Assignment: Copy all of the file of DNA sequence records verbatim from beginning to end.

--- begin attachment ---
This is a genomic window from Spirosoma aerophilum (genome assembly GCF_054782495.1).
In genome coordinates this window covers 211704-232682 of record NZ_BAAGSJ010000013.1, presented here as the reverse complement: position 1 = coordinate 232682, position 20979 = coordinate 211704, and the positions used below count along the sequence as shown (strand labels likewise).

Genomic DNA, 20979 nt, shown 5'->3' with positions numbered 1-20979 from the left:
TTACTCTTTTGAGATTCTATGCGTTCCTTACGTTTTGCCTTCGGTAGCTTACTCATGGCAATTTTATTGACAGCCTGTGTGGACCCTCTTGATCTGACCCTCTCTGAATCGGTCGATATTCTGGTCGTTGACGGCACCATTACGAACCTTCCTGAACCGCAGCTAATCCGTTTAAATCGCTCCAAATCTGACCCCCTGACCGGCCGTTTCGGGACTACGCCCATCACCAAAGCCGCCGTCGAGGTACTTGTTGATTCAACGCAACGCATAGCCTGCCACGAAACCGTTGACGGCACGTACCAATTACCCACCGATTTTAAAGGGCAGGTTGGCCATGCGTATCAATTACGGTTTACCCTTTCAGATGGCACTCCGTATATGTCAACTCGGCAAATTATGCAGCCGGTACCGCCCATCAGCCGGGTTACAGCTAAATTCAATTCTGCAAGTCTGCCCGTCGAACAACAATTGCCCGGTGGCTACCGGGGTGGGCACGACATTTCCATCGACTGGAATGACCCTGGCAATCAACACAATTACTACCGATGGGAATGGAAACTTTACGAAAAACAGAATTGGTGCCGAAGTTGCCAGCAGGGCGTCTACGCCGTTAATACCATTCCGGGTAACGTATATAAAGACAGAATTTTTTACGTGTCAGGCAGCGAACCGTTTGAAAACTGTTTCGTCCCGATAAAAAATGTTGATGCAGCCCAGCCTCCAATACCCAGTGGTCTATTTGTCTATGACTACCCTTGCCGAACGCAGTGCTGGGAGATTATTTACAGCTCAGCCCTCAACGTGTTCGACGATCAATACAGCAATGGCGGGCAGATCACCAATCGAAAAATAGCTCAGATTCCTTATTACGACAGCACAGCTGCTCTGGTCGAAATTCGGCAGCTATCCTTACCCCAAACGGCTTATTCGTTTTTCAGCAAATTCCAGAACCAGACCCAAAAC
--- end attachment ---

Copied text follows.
This is a genomic window from Spirosoma aerophilum (genome assembly GCF_054782495.1).
In genome coordinates this window covers 211704-232682 of record NZ_BAAGSJ010000013.1, presented here as the reverse complement: position 1 = coordinate 232682, position 20979 = coordinate 211704, and the positions used below count along the sequence as shown (strand labels likewise).

Genomic DNA, 20979 nt, shown 5'->3' with positions numbered 1-20979 from the left:
TTACTCTTTTGAGATTCTATGCGTTCCTTACGTTTTGCCTTCGGTAGCTTACTCATGGCAATTTTATTGACAGCCTGTGTGGACCCTCTTGATCTGACCCTCTCTGAATCGGTCGATATTCTGGTCGTTGACGGCACCATTACGAACCTTCCTGAACCGCAGCTAATCCGTTTAAATCGCTCCAAATCTGACCCCCTGACCGGCCGTTTCGGGACTACGCCCATCACCAAAGCCGCCGTCGAGGTACTTGTTGATTCAACGCAACGCATAGCCTGCCACGAAACCGTTGACGGCACGTACCAATTACCCACCGATTTTAAAGGGCAGGTTGGCCATGCGTATCAATTACGGTTTACCCTTTCAGATGGCACTCCGTATATGTCAACTCGGCAAATTATGCAGCCGGTACCGCCCATCAGCCGGGTTACAGCTAAATTCAATTCTGCAAGTCTGCCCGTCGAACAACAATTGCCCGGTGGCTACCGGGGTGGGCACGACATTTCCATCGACTGGAATGACCCTGGCAATCAACACAATTACTACCGATGGGAATGGAAACTTTACGAAAAACAGAATTGGTGCCGAAGTTGCCAGCAGGGCGTCTACGCCGTTAATACCATTCCGGGTAACGTATATAAAGACAGAATTTTTTACGTGTCAGGCAGCGAACCGTTTGAAAACTGTTTCGTCCCGATAAAAAATGTTGATGCAGCCCAGCCTCCAATACCCAGTGGTCTATTTGTCTATGACTACCCTTGCCGAACGCAGTGCTGGGAGATTATTTACAGCTCAGCCCTCAACGTGTTCGACGATCAATACAGCAATGGCGGGCAGATCACCAATCGAAAAATAGCTCAGATTCCTTATTACGACAGCACAGCTGCTCTGGTCGAAATTCGGCAGCTATCCTTACCCCAAACGGCTTATTCGTTTTTCAGCAAATTCCAGAACCAGACCCAAAAC